Nuisance for local residents, dangerous traffic situations for delivery drivers and their fellow road users, parking bicycles in public spaces, loading and unloading at all kinds of times and the noise nuisance that all this entails. These are just a few of the problems that the municipalities are experiencing due to the increase in meal and flash deliverers.
Amsterdam receives complaints about unsafe traffic situations. “The quality of life and road safety in the city are coming under pressure as a result,” according to the municipality of Amsterdam. “The pressure on public space is also increasing.” They call it an ‘unwanted development’.
Deliver order in a short time
They also recognize the problem in The Hague. “We are concerned about meal deliverers who have to deliver their orders to customers in a short time. We also see that delivery drivers regularly park their scooters, bicycles or cars incorrectly. Such as putting their two-wheeler on the sidewalk and blocking the passage. For example, emergency services, pedestrians and waste collectors may suffer from that,” a spokesperson said.
In 2019, 20,000 delivery drivers were still driving around on bicycles and scooters every day. Now there are 50,000 a day. These are for the most part meal deliverers, of whom there are 40,000.
In addition to the more well-known delivery services such as Thuisbezorgd and New York Pizza, more smaller restaurants have started delivering at home during corona time. And in the last year the speed cameras have also been added, such as Flink, Gorillas, Getir. There are now about 10,000 cycling around who deliver your groceries to your home within ten minutes.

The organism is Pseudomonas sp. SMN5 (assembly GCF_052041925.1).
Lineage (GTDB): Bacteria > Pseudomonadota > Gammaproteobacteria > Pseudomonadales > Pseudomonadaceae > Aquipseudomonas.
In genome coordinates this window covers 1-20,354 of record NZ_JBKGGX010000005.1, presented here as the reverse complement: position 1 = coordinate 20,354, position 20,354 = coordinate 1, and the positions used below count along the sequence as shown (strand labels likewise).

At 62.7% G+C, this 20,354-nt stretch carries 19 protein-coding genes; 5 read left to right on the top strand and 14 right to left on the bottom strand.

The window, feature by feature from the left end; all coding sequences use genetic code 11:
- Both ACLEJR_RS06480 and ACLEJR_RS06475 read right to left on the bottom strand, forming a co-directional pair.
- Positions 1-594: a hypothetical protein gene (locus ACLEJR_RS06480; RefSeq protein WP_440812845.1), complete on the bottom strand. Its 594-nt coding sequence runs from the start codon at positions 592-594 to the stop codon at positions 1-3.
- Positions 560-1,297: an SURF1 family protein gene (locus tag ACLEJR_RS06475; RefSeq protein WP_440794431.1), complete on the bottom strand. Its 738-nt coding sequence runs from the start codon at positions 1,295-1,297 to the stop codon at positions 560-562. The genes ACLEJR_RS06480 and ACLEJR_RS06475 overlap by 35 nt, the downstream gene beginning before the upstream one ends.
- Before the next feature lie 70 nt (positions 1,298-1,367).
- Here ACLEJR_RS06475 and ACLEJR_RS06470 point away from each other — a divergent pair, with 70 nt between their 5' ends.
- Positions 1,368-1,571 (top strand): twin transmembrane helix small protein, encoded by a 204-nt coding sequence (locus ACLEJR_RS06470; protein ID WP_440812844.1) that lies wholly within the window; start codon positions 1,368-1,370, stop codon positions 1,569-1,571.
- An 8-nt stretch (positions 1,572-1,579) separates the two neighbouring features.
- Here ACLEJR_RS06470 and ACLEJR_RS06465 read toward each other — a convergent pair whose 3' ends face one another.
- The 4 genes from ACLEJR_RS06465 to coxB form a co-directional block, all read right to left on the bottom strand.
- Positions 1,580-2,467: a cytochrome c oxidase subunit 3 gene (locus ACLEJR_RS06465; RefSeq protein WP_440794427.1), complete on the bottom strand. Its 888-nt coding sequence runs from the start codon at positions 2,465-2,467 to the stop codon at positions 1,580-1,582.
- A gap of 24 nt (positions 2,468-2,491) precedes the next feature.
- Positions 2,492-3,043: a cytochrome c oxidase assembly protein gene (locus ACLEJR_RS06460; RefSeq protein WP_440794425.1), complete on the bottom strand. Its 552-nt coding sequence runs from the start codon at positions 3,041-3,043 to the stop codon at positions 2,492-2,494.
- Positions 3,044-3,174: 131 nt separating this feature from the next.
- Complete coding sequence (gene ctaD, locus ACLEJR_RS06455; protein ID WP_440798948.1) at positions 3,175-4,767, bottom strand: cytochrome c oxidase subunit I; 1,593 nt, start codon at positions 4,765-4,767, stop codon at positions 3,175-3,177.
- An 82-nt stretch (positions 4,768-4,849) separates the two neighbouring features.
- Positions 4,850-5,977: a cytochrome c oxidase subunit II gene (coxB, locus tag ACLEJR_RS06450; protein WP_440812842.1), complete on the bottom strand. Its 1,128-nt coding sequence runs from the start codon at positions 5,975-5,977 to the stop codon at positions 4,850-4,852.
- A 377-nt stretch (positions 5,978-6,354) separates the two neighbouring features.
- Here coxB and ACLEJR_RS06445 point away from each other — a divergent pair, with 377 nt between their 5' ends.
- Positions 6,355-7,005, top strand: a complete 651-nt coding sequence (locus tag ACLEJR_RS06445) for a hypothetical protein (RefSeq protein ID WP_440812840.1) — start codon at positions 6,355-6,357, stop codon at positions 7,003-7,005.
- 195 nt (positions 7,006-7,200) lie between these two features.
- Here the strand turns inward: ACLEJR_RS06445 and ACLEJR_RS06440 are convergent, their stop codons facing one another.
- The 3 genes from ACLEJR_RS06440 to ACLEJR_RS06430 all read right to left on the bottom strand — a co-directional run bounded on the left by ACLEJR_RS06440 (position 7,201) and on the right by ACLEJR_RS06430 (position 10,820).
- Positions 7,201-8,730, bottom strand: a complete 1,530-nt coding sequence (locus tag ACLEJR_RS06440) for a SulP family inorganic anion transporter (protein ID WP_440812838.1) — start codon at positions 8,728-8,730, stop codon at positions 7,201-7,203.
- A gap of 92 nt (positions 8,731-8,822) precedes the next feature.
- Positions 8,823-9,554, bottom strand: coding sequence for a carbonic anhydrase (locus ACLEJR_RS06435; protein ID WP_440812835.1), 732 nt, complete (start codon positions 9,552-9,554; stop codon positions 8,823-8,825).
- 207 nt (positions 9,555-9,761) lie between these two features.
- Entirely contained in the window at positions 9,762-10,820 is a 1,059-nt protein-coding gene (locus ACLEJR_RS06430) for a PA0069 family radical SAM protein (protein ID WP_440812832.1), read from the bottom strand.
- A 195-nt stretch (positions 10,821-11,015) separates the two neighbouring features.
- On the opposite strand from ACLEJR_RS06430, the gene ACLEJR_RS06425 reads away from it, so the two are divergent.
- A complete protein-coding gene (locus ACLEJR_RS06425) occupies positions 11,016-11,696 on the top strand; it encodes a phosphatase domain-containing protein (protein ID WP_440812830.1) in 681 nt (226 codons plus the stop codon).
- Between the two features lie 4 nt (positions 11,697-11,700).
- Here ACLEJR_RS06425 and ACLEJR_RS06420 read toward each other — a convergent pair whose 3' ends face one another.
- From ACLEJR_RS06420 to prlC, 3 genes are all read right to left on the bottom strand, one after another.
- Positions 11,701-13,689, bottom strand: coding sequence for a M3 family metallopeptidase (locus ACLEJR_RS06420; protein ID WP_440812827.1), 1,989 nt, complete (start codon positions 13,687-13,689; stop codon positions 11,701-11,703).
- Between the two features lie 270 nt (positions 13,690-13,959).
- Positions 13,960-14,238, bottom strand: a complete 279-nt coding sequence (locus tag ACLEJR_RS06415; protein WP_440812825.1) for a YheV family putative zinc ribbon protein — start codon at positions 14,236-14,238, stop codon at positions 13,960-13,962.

A game to practice traffic situations
But all those delivery drivers cause problems on the road. The cyclists’ union calls on companies to take their responsibility. “You use bicycle paths that are also used by other cyclists. Deal with it in a good way,” a spokesperson said.
The Dutch Association of Meal Deliverers (NLVVM) has launched a game to train their deliverers in road safety. “There are 600 traffic situations and questions involved, so you can go ahead with it for a long time,” explains Tom Philipini, chairman of the NLVVM and foreman of Taco Mundo. “A game like this doesn’t feel like dry theory and people are tested on their traffic knowledge.”
Less nuisance on the street
The cyclists’ union thinks it is a great initiative, but is disappointed that it is not (yet) accessible to all deliverers. About 20,000 meal deliverers fall under the NLVVM, although they do not rule out the possibility that more companies can play the game in the future.
The four large municipalities want to reduce nuisance on the street and in traffic. There are no concrete measures yet. Different rules are being worked on. Amsterdam wants to tackle so-called dark store locations, where speed cameras have their warehouse. The municipality of Rotterdam says: “There are talks with delivery companies to limit nuisance, but there is no special policy for this group.”
The municipalities want to involve the sector in drawing up rules. Because there is also an understanding of growth. “We understand the desire of Amsterdammers to get groceries delivered quickly and easily. And we want to give companies the space to innovate where possible.”